In analyzing the molecular sensor for the plant growth hormone brassinolide, researchers at the Salk Institute for Biological Studies discovered that although plants took an evolutionary path different from their animal cousins, they arrived at similar solutions to a common problem: How to reliably receive and process incoming signals.
The team's findings, published in the February 1, 2011 issue of Genes and Development, revealed that so-called tyrosine phosphorylation -- used as an "on" or "off" switch and long thought to be a feature unique to animal cells -- is a mechanism conserved across the animal and plant kingdoms.
"There seem to be only so many ways to build a robust signaling system," says Howard Hughes Medical Institute investigator Joanne Chory, Ph.D., professor and director of the Plant Molecular and Cellular Biology Laboratory and holder of the Howard H. and Maryam R. Newman Chair, "and plants and animals have hit upon the same mechanisms."
As different as they may seem, both mammalian and plant cells need to be able to perceive small molecule hormones to respond to changes in the environment. While human cells draw on a wide variety of sensor molecules, including more than 800 different G-protein-coupled receptors, 48 known nuclear hormone receptors and 72 receptor kinases, plants rely mostly on the latter.
"This group of receptors is by far the largest one in plants," says postdoctoral researcher and co-first author Michael Hothorn, "but we don't know much about the activation mechanism apart from 'there's a bunch of new phosphorylations.'"
Kinases transfer phosphate groups to proteins and come in two principal flavors: They either attach the phosphate group to the amino acid tyrosine within the protein or to serine or threonine. The vast majority of receptor kinases in animals possess tyrosine kinase activity, while only a few are specific for serine-threonine.
With the exception of a small handful of dual-specificity kinases, all plant receptor kinases have been pegged as serine-threonine kinases. One of few known outliers is the receptor for brassinolide, a key element of plants' response to light. "Binding of brassinolide to its receptor allows plants to adjust growth when they need to outcompete their neighbors to reach more light or water," explains postdoctoral researcher and co-first author Yvon Jaillais. "But at the same time the receptor needs to be tightly regulated so plants don't waste their resources when they don't have to."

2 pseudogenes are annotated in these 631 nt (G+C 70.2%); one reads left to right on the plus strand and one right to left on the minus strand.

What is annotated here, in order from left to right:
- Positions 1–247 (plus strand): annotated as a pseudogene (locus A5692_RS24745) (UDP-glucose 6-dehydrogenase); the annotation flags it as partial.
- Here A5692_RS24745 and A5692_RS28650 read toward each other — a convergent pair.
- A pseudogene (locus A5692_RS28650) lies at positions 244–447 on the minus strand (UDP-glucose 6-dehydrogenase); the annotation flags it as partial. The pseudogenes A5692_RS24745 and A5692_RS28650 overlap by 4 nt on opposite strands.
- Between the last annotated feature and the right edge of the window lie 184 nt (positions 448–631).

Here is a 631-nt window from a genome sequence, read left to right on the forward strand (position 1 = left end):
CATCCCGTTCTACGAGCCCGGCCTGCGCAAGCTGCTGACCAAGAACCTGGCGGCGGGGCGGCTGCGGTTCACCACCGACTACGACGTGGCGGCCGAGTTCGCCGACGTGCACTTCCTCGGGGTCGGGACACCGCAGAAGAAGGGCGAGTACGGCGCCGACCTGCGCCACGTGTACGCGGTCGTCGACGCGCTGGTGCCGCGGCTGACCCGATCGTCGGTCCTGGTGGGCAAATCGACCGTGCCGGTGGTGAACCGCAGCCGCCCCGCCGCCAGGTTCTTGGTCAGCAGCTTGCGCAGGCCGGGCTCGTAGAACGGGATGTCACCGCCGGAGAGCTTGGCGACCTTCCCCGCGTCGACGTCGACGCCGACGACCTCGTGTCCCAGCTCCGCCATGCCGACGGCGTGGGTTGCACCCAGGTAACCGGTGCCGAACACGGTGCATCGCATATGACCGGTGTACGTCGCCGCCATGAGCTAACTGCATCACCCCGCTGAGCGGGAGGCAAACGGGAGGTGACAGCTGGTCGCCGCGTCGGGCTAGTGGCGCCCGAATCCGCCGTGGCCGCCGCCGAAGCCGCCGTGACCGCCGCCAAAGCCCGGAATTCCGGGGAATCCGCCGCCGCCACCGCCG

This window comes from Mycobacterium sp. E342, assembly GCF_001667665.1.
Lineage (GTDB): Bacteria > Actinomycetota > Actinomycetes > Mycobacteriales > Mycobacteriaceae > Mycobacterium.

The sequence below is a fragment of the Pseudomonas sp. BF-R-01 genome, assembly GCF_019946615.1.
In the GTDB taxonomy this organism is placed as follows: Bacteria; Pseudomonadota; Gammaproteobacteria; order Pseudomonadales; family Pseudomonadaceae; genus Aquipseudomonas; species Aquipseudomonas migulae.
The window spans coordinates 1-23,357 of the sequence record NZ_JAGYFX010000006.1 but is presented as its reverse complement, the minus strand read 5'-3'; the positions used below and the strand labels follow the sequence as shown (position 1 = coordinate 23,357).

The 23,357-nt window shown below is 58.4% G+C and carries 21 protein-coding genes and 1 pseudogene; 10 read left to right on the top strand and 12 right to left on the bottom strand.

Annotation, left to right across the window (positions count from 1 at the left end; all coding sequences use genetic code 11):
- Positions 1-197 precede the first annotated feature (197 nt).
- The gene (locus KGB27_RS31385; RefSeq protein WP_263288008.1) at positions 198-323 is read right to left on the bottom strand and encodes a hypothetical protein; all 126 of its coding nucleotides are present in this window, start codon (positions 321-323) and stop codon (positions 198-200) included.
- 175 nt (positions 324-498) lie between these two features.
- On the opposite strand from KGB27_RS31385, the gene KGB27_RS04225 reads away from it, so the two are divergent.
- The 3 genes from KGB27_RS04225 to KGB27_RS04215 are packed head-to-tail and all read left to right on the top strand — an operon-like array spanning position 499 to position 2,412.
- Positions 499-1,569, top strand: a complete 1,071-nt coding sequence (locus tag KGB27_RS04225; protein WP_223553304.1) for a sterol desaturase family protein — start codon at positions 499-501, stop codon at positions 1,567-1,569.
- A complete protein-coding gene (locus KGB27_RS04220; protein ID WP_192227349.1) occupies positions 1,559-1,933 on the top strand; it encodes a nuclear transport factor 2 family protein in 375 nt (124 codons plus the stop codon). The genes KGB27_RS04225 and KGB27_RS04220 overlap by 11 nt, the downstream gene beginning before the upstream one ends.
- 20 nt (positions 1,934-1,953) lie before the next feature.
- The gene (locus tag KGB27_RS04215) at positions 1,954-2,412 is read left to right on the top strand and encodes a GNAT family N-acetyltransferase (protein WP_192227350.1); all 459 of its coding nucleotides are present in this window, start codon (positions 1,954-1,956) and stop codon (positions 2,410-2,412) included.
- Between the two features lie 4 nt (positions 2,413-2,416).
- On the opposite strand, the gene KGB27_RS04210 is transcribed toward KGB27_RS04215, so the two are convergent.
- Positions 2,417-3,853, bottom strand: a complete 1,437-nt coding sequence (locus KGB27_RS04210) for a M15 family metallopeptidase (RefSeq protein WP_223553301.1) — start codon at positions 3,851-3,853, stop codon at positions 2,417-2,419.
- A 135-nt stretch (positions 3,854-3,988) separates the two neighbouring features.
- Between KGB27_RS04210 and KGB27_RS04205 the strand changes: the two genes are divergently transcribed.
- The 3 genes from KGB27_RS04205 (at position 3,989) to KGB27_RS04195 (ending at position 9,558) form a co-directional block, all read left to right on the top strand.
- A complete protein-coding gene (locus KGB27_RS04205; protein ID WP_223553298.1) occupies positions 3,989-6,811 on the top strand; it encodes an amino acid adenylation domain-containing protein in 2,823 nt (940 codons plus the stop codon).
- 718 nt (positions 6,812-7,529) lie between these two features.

The brassinolide receptor BRI1 is kept in a relatively inactive state by its intracellular tail and a small inhibitory protein known as BKI1. Based on earlier studies in Chory's lab, the Salk researchers knew that autophosphorylation of the receptor was necessary, but what triggered the release of the inhibitory protein remained unclear.
In an effort to understand the activation mechanism, the Salk researchers discovered that BKI1 acts through two evolutionarily conserved motifs: a 20-amino- acid sequence that binds the receptor kinase domain and a lysine-arginine-rich motif that anchors the inhibitory peptide to the plasma membrane. Phosphorylation of a key tyrosine within the membrane-targeting motif releases BKI1 from the membrane, relieving kinase inhibition and allowing the formation of an active signaling complex.
The phosphorylation of BKI1 is not only the first documented example of tyrosine transphosphorylation in plants, the underlying principle also closely resembles the mechanism used by bona fide receptor tyrosine kinases to regulate their activity. "Plant and animal receptor kinases evolved independently, yet their activation relies on similar mechanisms," says Chory.
By defining common features in plant and animal receptor signaling pathways, the Salk researchers hope to learn more about what the requirements for a robust signaling system are. Although plants don't encode canonical tyrosine kinases in their genomes, tyrosine phosphorylation will emerge as an important topic in plant signaling, predicts Hothorn.
Researchers who also contributed to the work include Yousseff Belkhadir and Tsegaye Dabi in the Plant Biology Laboratory at the Salk Institute, as well as Zachary L. Nimchuk and Elliot Meyerowitz in the Division of Biology at the California Institute of Technology in Pasadena, California.
The work was funded in part by the Howard Hughes Medical Institute, the National Institutes of Health, the National Science Foundation, the European Molecular Biology Organization, the International Human Frontier Science Program Organization, the Life Sciences Research Foundation, and the Marc and Eva Stern Foundation.
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